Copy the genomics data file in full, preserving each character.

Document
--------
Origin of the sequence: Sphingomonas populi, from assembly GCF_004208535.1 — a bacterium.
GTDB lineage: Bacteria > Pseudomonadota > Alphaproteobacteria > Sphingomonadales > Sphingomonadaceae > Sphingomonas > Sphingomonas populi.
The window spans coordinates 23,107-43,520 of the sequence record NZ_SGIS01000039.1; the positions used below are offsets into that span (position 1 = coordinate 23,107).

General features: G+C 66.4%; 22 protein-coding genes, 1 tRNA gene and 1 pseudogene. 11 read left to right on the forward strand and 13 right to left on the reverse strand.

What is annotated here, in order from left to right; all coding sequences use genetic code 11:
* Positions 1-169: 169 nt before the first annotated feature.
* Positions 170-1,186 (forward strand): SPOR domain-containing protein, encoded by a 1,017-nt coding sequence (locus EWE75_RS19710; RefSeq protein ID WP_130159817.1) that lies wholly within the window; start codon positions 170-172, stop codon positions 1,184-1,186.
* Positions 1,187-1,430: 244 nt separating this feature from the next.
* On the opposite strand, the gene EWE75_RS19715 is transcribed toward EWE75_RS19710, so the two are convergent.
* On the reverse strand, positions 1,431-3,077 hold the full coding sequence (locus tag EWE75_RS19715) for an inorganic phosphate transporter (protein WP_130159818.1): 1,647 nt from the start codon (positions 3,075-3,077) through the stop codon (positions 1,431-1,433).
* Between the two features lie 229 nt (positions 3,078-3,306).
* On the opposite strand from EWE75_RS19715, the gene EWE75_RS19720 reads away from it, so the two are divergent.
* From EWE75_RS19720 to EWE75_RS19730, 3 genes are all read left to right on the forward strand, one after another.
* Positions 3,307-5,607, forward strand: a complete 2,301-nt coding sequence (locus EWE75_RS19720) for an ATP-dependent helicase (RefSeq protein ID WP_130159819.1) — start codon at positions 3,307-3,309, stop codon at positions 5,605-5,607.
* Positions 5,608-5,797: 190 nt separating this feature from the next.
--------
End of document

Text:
Origin of the sequence: Sphingomonas populi, from assembly GCF_004208535.1 — a bacterium.
GTDB lineage: Bacteria > Pseudomonadota > Alphaproteobacteria > Sphingomonadales > Sphingomonadaceae > Sphingomonas > Sphingomonas populi.
The window spans coordinates 23,107-43,520 of the sequence record NZ_SGIS01000039.1; the positions used below are offsets into that span (position 1 = coordinate 23,107).

General features: G+C 66.4%; 22 protein-coding genes, 1 tRNA gene and 1 pseudogene. 11 read left to right on the forward strand and 13 right to left on the reverse strand.

What is annotated here, in order from left to right; all coding sequences use genetic code 11:
* Positions 1-169: 169 nt before the first annotated feature.
* Positions 170-1,186 (forward strand): SPOR domain-containing protein, encoded by a 1,017-nt coding sequence (locus EWE75_RS19710; RefSeq protein ID WP_130159817.1) that lies wholly within the window; start codon positions 170-172, stop codon positions 1,184-1,186.
* Positions 1,187-1,430: 244 nt separating this feature from the next.
* On the opposite strand, the gene EWE75_RS19715 is transcribed toward EWE75_RS19710, so the two are convergent.
* On the reverse strand, positions 1,431-3,077 hold the full coding sequence (locus tag EWE75_RS19715) for an inorganic phosphate transporter (protein WP_130159818.1): 1,647 nt from the start codon (positions 3,075-3,077) through the stop codon (positions 1,431-1,433).
* Between the two features lie 229 nt (positions 3,078-3,306).
* On the opposite strand from EWE75_RS19715, the gene EWE75_RS19720 reads away from it, so the two are divergent.
* From EWE75_RS19720 to EWE75_RS19730, 3 genes are all read left to right on the forward strand, one after another.
* Positions 3,307-5,607, forward strand: a complete 2,301-nt coding sequence (locus EWE75_RS19720) for an ATP-dependent helicase (RefSeq protein ID WP_130159819.1) — start codon at positions 3,307-3,309, stop codon at positions 5,605-5,607.
* Positions 5,608-5,797: 190 nt separating this feature from the next.